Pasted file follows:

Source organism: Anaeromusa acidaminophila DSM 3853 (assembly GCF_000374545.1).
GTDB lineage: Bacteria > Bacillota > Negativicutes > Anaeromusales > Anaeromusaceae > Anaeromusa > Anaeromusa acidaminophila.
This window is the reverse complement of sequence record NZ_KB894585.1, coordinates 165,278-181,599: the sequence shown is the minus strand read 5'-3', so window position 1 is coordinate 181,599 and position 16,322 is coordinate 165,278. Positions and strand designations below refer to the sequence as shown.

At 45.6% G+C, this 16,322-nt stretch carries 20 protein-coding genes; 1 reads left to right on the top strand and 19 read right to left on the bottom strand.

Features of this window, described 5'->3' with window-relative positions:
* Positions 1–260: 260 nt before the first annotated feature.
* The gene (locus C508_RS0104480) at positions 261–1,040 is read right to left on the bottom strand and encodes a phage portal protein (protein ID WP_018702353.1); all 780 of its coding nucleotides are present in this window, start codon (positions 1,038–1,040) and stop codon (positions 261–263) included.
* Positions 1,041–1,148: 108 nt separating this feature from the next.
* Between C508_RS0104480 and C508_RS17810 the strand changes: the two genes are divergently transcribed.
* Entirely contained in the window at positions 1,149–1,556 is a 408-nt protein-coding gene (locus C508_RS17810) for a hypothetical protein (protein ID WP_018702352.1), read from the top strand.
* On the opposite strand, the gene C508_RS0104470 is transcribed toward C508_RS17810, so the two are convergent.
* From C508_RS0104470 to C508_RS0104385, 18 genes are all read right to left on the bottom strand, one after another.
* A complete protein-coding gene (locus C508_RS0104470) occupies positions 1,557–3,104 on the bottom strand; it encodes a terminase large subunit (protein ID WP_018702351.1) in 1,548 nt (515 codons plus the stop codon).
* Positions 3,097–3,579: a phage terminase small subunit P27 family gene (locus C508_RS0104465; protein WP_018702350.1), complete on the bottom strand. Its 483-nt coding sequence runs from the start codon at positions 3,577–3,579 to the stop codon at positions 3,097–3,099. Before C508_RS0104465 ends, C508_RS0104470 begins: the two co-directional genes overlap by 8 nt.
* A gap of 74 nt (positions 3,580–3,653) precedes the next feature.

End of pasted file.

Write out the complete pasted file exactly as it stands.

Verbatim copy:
Source organism: Anaeromusa acidaminophila DSM 3853 (assembly GCF_000374545.1).
GTDB lineage: Bacteria > Bacillota > Negativicutes > Anaeromusales > Anaeromusaceae > Anaeromusa > Anaeromusa acidaminophila.
This window is the reverse complement of sequence record NZ_KB894585.1, coordinates 165,278-181,599: the sequence shown is the minus strand read 5'-3', so window position 1 is coordinate 181,599 and position 16,322 is coordinate 165,278. Positions and strand designations below refer to the sequence as shown.

At 45.6% G+C, this 16,322-nt stretch carries 20 protein-coding genes; 1 reads left to right on the top strand and 19 read right to left on the bottom strand.

Features of this window, described 5'->3' with window-relative positions:
* Positions 1–260: 260 nt before the first annotated feature.
* The gene (locus C508_RS0104480) at positions 261–1,040 is read right to left on the bottom strand and encodes a phage portal protein (protein ID WP_018702353.1); all 780 of its coding nucleotides are present in this window, start codon (positions 1,038–1,040) and stop codon (positions 261–263) included.
* Positions 1,041–1,148: 108 nt separating this feature from the next.
* Between C508_RS0104480 and C508_RS17810 the strand changes: the two genes are divergently transcribed.
* Entirely contained in the window at positions 1,149–1,556 is a 408-nt protein-coding gene (locus C508_RS17810) for a hypothetical protein (protein ID WP_018702352.1), read from the top strand.
* On the opposite strand, the gene C508_RS0104470 is transcribed toward C508_RS17810, so the two are convergent.
* From C508_RS0104470 to C508_RS0104385, 18 genes are all read right to left on the bottom strand, one after another.
* A complete protein-coding gene (locus C508_RS0104470) occupies positions 1,557–3,104 on the bottom strand; it encodes a terminase large subunit (protein ID WP_018702351.1) in 1,548 nt (515 codons plus the stop codon).
* Positions 3,097–3,579: a phage terminase small subunit P27 family gene (locus C508_RS0104465; protein WP_018702350.1), complete on the bottom strand. Its 483-nt coding sequence runs from the start codon at positions 3,577–3,579 to the stop codon at positions 3,097–3,099. Before C508_RS0104465 ends, C508_RS0104470 begins: the two co-directional genes overlap by 8 nt.
* A gap of 74 nt (positions 3,580–3,653) precedes the next feature.